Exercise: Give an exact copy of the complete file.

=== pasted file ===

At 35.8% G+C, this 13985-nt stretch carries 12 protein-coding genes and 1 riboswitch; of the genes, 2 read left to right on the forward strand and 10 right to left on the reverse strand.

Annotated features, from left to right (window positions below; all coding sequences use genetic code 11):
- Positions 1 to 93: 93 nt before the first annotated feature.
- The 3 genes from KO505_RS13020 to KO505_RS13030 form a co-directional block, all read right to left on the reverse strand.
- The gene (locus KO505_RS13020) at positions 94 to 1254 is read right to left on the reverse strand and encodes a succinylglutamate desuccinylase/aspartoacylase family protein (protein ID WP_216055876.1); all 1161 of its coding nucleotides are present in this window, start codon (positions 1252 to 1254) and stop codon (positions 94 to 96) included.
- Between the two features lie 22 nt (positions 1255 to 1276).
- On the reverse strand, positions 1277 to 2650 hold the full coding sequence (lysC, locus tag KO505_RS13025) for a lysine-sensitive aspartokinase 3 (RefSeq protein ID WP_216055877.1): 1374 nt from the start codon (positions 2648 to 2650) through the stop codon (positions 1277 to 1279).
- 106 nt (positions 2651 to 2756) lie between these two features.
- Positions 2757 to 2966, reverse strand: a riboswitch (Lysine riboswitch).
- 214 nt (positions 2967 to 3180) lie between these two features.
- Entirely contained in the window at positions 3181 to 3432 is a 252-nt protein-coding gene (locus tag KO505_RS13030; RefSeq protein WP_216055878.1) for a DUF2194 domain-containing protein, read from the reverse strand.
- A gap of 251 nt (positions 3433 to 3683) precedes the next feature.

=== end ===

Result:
At 35.8% G+C, this 13985-nt stretch carries 12 protein-coding genes and 1 riboswitch; of the genes, 2 read left to right on the forward strand and 10 right to left on the reverse strand.

Annotated features, from left to right (window positions below; all coding sequences use genetic code 11):
- Positions 1 to 93: 93 nt before the first annotated feature.
- The 3 genes from KO505_RS13020 to KO505_RS13030 form a co-directional block, all read right to left on the reverse strand.
- The gene (locus KO505_RS13020) at positions 94 to 1254 is read right to left on the reverse strand and encodes a succinylglutamate desuccinylase/aspartoacylase family protein (protein ID WP_216055876.1); all 1161 of its coding nucleotides are present in this window, start codon (positions 1252 to 1254) and stop codon (positions 94 to 96) included.
- Between the two features lie 22 nt (positions 1255 to 1276).
- On the reverse strand, positions 1277 to 2650 hold the full coding sequence (lysC, locus tag KO505_RS13025) for a lysine-sensitive aspartokinase 3 (RefSeq protein ID WP_216055877.1): 1374 nt from the start codon (positions 2648 to 2650) through the stop codon (positions 1277 to 1279).
- 106 nt (positions 2651 to 2756) lie between these two features.
- Positions 2757 to 2966, reverse strand: a riboswitch (Lysine riboswitch).
- 214 nt (positions 2967 to 3180) lie between these two features.
- Entirely contained in the window at positions 3181 to 3432 is a 252-nt protein-coding gene (locus tag KO505_RS13030; RefSeq protein WP_216055878.1) for a DUF2194 domain-containing protein, read from the reverse strand.
- A gap of 251 nt (positions 3433 to 3683) precedes the next feature.